Sunday, September 27, 2009

The Fading Tradition of Bottle Trees

As a child in the South, I can remember many a neighbors' yard adorned with a tree with Blue Bottles instead of leaves. I never thought much of it until much later, after they seem to have disappeared from the American landscape.

The concept of these long forgotten icons of Southern Culture is actually very, very old. It dates back to the days when glass bottles were first invented, back in the early Iron Age. People developed a folk tradition that evil spirits could be trapped in these bottles. It is this tradition that started the whole Genii in a bottle belief as well. It was most prevalent in Africa, but also to a lesser extent in Europe. The European form mostly took shape as the "Witch's Balls" currently found in many gardens (e.g. gazing balls). It was thought the trapped spirit would be contained in the bottle during the night, and would be destroyed by sunlight when the sun came up.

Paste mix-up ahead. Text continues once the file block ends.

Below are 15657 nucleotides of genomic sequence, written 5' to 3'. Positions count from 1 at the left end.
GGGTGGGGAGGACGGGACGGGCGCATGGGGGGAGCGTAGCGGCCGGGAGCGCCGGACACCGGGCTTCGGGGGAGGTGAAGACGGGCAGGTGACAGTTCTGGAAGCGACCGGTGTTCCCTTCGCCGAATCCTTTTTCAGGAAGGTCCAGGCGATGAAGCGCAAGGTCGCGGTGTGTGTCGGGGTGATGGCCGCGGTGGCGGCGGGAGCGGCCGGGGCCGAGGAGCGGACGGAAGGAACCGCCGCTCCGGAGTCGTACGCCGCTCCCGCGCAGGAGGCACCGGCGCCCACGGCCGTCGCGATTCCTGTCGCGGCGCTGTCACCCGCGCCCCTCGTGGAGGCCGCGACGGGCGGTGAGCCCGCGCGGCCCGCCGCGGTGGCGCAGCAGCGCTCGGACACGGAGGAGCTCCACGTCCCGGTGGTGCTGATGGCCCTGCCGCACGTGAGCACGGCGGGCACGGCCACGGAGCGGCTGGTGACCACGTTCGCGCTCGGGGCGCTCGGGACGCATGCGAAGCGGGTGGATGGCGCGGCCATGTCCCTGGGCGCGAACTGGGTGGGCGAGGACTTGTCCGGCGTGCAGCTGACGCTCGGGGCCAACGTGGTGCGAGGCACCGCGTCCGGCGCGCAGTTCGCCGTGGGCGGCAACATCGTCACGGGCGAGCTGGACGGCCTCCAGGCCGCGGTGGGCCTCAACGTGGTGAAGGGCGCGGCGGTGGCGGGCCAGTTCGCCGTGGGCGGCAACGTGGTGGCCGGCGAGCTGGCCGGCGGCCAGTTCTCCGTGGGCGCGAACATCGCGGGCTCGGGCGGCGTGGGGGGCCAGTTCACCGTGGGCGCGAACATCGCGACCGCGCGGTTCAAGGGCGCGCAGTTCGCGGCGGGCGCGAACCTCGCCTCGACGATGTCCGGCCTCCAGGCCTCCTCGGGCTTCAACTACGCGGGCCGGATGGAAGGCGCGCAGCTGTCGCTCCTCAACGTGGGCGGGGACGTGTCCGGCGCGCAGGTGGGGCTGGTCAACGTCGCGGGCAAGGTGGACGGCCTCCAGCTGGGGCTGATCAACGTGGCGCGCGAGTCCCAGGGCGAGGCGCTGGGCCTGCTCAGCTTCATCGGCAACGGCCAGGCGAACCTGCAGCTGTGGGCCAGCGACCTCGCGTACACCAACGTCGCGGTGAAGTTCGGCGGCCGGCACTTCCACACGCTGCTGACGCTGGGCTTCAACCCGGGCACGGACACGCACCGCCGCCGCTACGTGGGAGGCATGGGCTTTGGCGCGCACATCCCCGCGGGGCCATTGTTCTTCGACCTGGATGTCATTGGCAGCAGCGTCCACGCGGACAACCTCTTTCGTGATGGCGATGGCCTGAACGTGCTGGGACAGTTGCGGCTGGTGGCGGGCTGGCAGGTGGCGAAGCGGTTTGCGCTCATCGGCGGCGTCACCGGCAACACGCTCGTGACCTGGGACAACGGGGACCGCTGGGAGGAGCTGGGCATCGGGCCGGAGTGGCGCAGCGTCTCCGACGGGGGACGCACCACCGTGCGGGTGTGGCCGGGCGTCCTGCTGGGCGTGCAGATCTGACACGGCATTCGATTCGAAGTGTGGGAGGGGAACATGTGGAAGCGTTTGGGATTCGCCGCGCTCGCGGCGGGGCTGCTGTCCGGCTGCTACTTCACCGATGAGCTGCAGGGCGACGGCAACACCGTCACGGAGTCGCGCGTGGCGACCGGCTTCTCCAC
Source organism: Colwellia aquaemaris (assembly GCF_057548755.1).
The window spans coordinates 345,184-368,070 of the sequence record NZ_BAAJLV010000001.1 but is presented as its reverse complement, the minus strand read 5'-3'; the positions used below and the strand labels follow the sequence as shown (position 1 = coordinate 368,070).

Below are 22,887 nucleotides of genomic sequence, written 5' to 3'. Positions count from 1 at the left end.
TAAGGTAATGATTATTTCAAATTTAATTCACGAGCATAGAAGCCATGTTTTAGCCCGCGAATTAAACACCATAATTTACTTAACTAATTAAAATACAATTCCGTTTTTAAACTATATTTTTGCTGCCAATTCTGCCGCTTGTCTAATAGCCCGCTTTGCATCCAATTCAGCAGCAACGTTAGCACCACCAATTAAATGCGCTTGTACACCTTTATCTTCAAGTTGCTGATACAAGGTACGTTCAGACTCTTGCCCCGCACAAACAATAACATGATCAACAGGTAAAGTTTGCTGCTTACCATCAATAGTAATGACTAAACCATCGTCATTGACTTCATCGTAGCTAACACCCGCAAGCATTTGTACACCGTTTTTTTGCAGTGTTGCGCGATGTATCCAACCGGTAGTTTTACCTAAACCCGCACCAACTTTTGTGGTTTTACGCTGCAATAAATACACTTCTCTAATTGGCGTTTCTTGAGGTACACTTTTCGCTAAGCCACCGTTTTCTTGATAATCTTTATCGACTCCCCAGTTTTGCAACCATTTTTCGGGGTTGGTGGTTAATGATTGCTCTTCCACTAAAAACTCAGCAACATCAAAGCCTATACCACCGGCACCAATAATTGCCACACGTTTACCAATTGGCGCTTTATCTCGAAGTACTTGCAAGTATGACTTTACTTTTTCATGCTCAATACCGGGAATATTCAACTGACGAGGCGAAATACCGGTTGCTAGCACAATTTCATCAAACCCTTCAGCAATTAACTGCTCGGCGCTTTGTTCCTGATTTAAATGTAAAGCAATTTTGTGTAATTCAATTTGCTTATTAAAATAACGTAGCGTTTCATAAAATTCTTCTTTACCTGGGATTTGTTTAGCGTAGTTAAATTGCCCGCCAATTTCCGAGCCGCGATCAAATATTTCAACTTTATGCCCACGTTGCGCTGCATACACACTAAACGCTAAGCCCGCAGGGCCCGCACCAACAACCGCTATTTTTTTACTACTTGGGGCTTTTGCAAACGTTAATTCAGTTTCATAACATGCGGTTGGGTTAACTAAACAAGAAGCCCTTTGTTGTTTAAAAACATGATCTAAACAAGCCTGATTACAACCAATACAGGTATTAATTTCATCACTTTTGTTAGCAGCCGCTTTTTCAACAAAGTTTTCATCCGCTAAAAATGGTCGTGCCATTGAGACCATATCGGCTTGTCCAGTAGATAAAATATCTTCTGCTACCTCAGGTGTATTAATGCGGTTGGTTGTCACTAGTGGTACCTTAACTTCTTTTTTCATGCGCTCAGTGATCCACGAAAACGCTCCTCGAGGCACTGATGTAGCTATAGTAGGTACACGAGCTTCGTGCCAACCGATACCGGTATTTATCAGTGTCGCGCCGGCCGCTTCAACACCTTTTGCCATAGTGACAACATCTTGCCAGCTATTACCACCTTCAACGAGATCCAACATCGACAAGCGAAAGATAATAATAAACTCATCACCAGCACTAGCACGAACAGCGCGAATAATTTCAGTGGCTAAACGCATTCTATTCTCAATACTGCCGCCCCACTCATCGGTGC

These quaint bottles were a fixture of Southern life in America until about forty years ago. They were very common to find in most regions of the South, the tradition having been brought by the slaves and their descendants. Seen by many to be part of the charm of the South, they are rapidly disappearing as the Old Ways are being overtaken by Ipods, Cell Phones, and our culture of immediate consumer gratification.

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